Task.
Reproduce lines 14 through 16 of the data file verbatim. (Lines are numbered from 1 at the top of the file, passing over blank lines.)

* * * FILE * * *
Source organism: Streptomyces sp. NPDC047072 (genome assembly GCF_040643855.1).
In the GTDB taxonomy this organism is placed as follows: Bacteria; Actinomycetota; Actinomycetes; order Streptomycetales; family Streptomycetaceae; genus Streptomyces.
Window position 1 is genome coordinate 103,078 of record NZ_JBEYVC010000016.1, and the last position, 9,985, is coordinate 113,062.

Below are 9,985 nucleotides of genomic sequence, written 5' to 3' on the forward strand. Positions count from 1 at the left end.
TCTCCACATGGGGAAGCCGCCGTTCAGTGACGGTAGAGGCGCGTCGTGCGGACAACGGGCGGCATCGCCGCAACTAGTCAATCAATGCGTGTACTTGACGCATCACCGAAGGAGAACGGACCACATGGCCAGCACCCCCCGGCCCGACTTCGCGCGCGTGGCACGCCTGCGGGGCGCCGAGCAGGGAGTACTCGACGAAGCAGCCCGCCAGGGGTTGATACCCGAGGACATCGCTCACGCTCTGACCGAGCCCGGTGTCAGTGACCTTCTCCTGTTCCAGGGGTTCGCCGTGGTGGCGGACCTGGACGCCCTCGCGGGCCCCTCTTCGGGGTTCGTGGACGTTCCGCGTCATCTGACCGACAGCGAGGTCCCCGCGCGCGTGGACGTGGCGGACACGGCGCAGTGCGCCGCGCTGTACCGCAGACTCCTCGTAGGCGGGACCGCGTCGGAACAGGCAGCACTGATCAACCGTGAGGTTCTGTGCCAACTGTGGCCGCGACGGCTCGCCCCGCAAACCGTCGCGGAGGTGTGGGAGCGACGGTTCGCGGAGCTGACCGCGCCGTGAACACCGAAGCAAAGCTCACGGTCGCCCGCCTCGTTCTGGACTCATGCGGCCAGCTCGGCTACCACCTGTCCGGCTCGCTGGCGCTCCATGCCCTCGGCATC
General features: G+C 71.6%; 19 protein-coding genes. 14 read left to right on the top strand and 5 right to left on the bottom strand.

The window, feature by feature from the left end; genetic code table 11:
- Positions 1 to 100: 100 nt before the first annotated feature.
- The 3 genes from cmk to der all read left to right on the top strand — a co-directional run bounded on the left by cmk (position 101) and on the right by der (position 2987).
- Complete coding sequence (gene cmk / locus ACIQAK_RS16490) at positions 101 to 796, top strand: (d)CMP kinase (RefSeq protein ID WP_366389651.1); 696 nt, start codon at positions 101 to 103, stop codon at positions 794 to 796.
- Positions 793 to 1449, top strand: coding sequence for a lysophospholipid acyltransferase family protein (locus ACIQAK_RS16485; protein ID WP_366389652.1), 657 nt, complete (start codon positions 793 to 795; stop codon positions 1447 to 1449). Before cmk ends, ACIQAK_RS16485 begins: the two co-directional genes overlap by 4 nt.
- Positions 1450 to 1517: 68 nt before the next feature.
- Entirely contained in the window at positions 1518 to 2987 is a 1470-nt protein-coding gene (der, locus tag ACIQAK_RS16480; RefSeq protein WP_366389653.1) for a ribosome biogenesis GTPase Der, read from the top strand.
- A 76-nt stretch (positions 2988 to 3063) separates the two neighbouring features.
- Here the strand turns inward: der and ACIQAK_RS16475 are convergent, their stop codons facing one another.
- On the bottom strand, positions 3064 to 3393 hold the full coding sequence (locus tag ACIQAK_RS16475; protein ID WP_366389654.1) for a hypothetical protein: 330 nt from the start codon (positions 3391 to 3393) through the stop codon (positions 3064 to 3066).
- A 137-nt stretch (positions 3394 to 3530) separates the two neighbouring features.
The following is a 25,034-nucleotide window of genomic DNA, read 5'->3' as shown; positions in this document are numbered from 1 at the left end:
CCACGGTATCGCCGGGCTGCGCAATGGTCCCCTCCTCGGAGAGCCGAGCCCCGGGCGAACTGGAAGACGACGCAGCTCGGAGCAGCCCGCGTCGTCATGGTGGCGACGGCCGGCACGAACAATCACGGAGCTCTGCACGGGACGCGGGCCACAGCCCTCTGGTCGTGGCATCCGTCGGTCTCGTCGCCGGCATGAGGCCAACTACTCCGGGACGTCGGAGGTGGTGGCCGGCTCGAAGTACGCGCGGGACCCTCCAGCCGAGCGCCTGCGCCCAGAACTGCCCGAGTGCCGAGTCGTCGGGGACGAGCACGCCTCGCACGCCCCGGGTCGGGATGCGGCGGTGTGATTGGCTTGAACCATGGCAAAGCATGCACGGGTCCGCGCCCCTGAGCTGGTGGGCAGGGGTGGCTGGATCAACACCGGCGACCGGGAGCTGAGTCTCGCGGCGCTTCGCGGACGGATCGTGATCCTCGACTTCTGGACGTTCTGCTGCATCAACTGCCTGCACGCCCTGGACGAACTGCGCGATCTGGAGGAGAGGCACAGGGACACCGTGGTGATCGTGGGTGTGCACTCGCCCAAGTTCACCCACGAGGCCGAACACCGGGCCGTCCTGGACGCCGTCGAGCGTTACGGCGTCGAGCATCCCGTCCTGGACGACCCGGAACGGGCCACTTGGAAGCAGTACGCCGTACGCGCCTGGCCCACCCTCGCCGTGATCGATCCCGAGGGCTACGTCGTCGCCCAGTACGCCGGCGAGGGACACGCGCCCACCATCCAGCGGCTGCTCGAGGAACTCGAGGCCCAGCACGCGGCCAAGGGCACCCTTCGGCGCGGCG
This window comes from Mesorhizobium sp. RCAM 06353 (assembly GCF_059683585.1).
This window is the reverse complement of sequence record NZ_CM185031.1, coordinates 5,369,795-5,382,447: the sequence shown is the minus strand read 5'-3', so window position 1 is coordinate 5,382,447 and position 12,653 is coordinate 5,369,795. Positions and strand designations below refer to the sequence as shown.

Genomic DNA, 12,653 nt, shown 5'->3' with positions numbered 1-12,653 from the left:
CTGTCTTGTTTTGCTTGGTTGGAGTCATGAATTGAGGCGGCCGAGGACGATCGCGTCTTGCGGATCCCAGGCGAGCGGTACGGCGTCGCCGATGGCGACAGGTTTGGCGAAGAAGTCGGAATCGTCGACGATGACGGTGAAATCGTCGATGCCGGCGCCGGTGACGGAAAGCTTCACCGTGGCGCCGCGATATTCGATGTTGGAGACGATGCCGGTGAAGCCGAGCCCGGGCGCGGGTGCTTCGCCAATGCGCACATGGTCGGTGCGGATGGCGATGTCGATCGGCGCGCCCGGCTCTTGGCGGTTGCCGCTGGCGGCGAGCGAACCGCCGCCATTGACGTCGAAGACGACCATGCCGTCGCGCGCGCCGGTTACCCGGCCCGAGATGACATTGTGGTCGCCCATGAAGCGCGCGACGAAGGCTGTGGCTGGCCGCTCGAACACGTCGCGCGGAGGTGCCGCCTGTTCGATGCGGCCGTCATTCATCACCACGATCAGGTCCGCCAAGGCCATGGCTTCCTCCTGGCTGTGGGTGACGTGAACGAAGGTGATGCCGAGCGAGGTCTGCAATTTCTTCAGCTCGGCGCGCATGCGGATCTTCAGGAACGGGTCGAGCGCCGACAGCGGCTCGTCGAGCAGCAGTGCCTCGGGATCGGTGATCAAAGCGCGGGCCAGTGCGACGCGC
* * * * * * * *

- A 76-nt stretch (positions 2988 to 3063) separates the two neighbouring features.
- Here the strand turns inward: der and ACIQAK_RS16475 are convergent, their stop codons facing one another.
- On the bottom strand, positions 3064 to 3393 hold the full coding sequence (locus tag ACIQAK_RS16475; protein ID WP_366389654.1) for a hypothetical protein: 330 nt from the start codon (positions 3391 to 3393) through the stop codon (positions 3064 to 3066).